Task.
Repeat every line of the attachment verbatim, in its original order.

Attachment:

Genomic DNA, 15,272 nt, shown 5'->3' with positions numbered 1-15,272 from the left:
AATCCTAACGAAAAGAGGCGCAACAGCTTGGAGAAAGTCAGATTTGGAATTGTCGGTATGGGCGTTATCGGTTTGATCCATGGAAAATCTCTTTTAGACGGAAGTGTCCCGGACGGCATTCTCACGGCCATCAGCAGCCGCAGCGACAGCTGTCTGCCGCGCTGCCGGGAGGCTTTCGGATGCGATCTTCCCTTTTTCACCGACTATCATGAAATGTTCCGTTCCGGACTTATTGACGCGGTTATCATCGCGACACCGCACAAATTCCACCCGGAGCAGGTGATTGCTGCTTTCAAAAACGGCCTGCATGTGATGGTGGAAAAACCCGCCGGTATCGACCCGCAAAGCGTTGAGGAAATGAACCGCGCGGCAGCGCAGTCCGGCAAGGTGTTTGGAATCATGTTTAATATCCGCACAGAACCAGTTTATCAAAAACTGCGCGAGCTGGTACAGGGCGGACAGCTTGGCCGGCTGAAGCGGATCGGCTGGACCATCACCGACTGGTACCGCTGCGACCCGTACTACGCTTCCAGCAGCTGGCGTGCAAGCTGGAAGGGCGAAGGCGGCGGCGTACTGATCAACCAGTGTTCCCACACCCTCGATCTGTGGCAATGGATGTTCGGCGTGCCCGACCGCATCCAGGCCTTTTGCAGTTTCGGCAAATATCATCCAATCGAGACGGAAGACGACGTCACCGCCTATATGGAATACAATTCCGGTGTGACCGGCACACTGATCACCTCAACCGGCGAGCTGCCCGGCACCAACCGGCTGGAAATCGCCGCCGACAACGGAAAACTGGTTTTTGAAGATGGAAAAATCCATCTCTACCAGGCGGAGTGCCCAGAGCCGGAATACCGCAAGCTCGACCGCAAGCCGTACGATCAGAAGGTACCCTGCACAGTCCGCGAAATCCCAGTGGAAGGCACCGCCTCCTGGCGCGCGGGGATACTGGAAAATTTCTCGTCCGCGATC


Genomic DNA, 15,272 nt, shown 5'->3' with positions numbered 1-15,272 from the left:
AATCCTAACGAAAAGAGGCGCAACAGCTTGGAGAAAGTCAGATTTGGAATTGTCGGTATGGGCGTTATCGGTTTGATCCATGGAAAATCTCTTTTAGACGGAAGTGTCCCGGACGGCATTCTCACGGCCATCAGCAGCCGCAGCGACAGCTGTCTGCCGCGCTGCCGGGAGGCTTTCGGATGCGATCTTCCCTTTTTCACCGACTATCATGAAATGTTCCGTTCCGGACTTATTGACGCGGTTATCATCGCGACACCGCACAAATTCCACCCGGAGCAGGTGATTGCTGCTTTCAAAAACGGCCTGCATGTGATGGTGGAAAAACCCGCCGGTATCGACCCGCAAAGCGTTGAGGAAATGAACCGCGCGGCAGCGCAGTCCGGCAAGGTGTTTGGAATCATGTTTAATATCCGCACAGAACCAGTTTATCAAAAACTGCGCGAGCTGGTACAGGGCGGACAGCTTGGCCGGCTGAAGCGGATCGGCTGGACCATCACCGACTGGTACCGCTGCGACCCGTACTACGCTTCCAGCAGCTGGCGTGCAAGCTGGAAGGGCGAAGGCGGCGGCGTACTGATCAACCAGTGTTCCCACACCCTCGATCTGTGGCAATGGATGTTCGGCGTGCCCGACCGCATCCAGGCCTTTTGCAGTTTCGGCAAATATCATCCAATCGAGACGGAAGACGACGTCACCGCCTATATGGAATACAATTCCGGTGTGACCGGCACACTGATCACCTCAACCGGCGAGCTGCCCGGCACCAACCGGCTGGAAATCGCCGCCGACAACGGAAAACTGGTTTTTGAAGATGGAAAAATCCATCTCTACCAGGCGGAGTGCCCAGAGCCGGAATACCGCAAGCTCGACCGCAAGCCGTACGATCAGAAGGTACCCTGCACAGTCCGCGAAATCCCAGTGGAAGGCACCGCCTCCTGGCGCGCGGGGATACTGGAAAATTTCTCGTCCGCGATC